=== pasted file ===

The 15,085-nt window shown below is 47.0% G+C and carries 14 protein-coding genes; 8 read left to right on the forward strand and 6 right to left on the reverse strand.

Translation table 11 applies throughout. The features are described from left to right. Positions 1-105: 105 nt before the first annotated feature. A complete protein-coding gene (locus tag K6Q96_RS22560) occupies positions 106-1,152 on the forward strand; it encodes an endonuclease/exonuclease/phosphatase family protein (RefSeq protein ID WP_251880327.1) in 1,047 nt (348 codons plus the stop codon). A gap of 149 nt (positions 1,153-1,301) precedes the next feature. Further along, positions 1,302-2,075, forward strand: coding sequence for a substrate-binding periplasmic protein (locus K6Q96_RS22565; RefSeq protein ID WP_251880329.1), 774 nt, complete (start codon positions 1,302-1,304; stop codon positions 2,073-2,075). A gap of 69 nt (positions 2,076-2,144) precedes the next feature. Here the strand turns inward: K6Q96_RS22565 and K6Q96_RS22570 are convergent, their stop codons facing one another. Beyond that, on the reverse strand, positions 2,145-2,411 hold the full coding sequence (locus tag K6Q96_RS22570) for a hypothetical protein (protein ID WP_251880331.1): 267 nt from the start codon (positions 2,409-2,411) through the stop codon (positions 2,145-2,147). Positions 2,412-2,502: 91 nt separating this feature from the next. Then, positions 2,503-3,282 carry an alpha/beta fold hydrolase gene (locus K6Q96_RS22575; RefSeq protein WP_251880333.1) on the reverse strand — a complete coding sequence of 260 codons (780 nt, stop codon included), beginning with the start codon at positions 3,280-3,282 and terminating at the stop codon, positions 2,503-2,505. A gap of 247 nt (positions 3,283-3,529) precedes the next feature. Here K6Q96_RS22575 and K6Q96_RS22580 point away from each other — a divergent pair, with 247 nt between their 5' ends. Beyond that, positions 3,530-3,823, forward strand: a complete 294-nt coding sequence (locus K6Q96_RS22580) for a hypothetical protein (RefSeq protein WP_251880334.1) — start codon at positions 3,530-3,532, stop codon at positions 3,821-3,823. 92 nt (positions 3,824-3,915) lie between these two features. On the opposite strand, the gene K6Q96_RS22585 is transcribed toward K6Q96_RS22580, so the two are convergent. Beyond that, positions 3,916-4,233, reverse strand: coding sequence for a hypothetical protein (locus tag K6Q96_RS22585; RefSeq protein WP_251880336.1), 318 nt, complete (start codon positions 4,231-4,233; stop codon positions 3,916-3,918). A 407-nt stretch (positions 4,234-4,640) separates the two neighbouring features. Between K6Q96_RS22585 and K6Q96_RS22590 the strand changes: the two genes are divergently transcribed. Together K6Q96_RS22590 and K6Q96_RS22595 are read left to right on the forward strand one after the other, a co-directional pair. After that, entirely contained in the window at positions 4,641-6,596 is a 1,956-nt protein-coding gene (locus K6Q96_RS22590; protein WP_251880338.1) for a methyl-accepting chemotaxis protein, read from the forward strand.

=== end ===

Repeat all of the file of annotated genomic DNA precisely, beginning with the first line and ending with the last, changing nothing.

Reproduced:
The 15,085-nt window shown below is 47.0% G+C and carries 14 protein-coding genes; 8 read left to right on the forward strand and 6 right to left on the reverse strand.

Translation table 11 applies throughout. The features are described from left to right. Positions 1-105: 105 nt before the first annotated feature. A complete protein-coding gene (locus tag K6Q96_RS22560) occupies positions 106-1,152 on the forward strand; it encodes an endonuclease/exonuclease/phosphatase family protein (RefSeq protein ID WP_251880327.1) in 1,047 nt (348 codons plus the stop codon). A gap of 149 nt (positions 1,153-1,301) precedes the next feature. Further along, positions 1,302-2,075, forward strand: coding sequence for a substrate-binding periplasmic protein (locus K6Q96_RS22565; RefSeq protein ID WP_251880329.1), 774 nt, complete (start codon positions 1,302-1,304; stop codon positions 2,073-2,075). A gap of 69 nt (positions 2,076-2,144) precedes the next feature. Here the strand turns inward: K6Q96_RS22565 and K6Q96_RS22570 are convergent, their stop codons facing one another. Beyond that, on the reverse strand, positions 2,145-2,411 hold the full coding sequence (locus tag K6Q96_RS22570) for a hypothetical protein (protein ID WP_251880331.1): 267 nt from the start codon (positions 2,409-2,411) through the stop codon (positions 2,145-2,147). Positions 2,412-2,502: 91 nt separating this feature from the next. Then, positions 2,503-3,282 carry an alpha/beta fold hydrolase gene (locus K6Q96_RS22575; RefSeq protein WP_251880333.1) on the reverse strand — a complete coding sequence of 260 codons (780 nt, stop codon included), beginning with the start codon at positions 3,280-3,282 and terminating at the stop codon, positions 2,503-2,505. A gap of 247 nt (positions 3,283-3,529) precedes the next feature. Here K6Q96_RS22575 and K6Q96_RS22580 point away from each other — a divergent pair, with 247 nt between their 5' ends. Beyond that, positions 3,530-3,823, forward strand: a complete 294-nt coding sequence (locus K6Q96_RS22580) for a hypothetical protein (RefSeq protein WP_251880334.1) — start codon at positions 3,530-3,532, stop codon at positions 3,821-3,823. 92 nt (positions 3,824-3,915) lie between these two features. On the opposite strand, the gene K6Q96_RS22585 is transcribed toward K6Q96_RS22580, so the two are convergent. Beyond that, positions 3,916-4,233, reverse strand: coding sequence for a hypothetical protein (locus tag K6Q96_RS22585; RefSeq protein WP_251880336.1), 318 nt, complete (start codon positions 4,231-4,233; stop codon positions 3,916-3,918). A 407-nt stretch (positions 4,234-4,640) separates the two neighbouring features. Between K6Q96_RS22585 and K6Q96_RS22590 the strand changes: the two genes are divergently transcribed. Together K6Q96_RS22590 and K6Q96_RS22595 are read left to right on the forward strand one after the other, a co-directional pair. After that, entirely contained in the window at positions 4,641-6,596 is a 1,956-nt protein-coding gene (locus K6Q96_RS22590; protein WP_251880338.1) for a methyl-accepting chemotaxis protein, read from the forward strand.